Common wisdom among followers of the European Union has it that the rotating six-month EU Presidency doesn't matter anymore now that Brussels has a permanent EU president and a foreign policy chief setting the agenda. Just don't tell that to the Poles.
Today they opened their ultramodern permanent representation to the EU, exactly six weeks before Poland is slated to take over the EU Presidency for the first time in the country's history. The imposing glass and steel building cost a whopping 40 million euros and will house 300 Polish diplomats.
Its price tag didn't prevent Polish luminaries at the event -- including Prime Minister Donald Tusk, Foreign Minister Radek Sikorksi, and Jerzy Buzek, the president of the European Parliament -- from beaming with pride at what they call the "smartest building in Belgium." And the fanfare didn't stop there.
The building previously hosted the Belgian Post but has been completely refurbished with all sorts of modern technologies to make it energy efficient and generally environmentally friendly. This was something that the Polish were quick to point out, in light of accusations in recent years that they were polluting the EU with cheap coal.
Tusk also noted that the makeover from a dusty, old processing center for parcels to a modern embassy took just 13 months and said he hoped the Polish presidency would work with the same sort of speed, energy, and efficiency.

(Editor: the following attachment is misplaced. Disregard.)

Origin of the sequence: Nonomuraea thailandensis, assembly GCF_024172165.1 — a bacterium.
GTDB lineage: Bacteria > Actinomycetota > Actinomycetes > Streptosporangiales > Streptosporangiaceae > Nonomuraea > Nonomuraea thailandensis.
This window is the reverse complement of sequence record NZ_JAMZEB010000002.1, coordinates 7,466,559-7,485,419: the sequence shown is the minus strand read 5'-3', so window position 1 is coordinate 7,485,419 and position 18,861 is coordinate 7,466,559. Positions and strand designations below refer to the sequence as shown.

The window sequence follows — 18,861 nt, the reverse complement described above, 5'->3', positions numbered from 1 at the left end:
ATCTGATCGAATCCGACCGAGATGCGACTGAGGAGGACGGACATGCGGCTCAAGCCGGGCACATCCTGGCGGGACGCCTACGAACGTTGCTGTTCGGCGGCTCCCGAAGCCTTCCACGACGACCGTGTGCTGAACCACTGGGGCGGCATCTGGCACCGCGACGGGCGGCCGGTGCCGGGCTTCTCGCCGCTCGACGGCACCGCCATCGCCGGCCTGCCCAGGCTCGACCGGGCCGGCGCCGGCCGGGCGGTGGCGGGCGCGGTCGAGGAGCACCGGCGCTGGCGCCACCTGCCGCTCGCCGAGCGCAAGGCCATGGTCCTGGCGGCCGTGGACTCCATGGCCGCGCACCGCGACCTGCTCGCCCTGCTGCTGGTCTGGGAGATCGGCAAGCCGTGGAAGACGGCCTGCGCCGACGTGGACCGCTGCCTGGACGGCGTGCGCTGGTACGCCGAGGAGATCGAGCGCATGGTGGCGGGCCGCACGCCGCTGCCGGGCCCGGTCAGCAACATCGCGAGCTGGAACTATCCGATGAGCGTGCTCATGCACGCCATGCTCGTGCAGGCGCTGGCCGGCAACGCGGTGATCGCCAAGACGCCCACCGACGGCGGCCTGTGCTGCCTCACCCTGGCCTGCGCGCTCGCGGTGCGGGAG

Buzek then struck a more historical tone and expressed joy that the building's address is Rue Simon Stevin, named after a 16th-century Flemish engineer who, for a short while, lived in the Polish city of Gdansk. Buzek, himself an engineer, said he hoped Stevin's forward-looking approach to science would inspire today's Polish diplomatic corps.
EU President Herman Van Rompuy was also invited to the event. Not quite as triumphant as his Polish peers, he instead congratulated the Polish on moving closer to the heart of the EU. At least physically. The new building is a stone's throw from the seats of the European Commission and the EU Council. That's a marked improvement from the old Polish representation, situated some 15 minutes from the EU quarter, by metro and tram.
Von Rompuy could be slightly worried that Warsaw will try to upstage him in the next half year. In light of that country's smart, new, and imposing arrival in the heart of the EU quarter, he might be onto something.
-- Rikard Jozwiak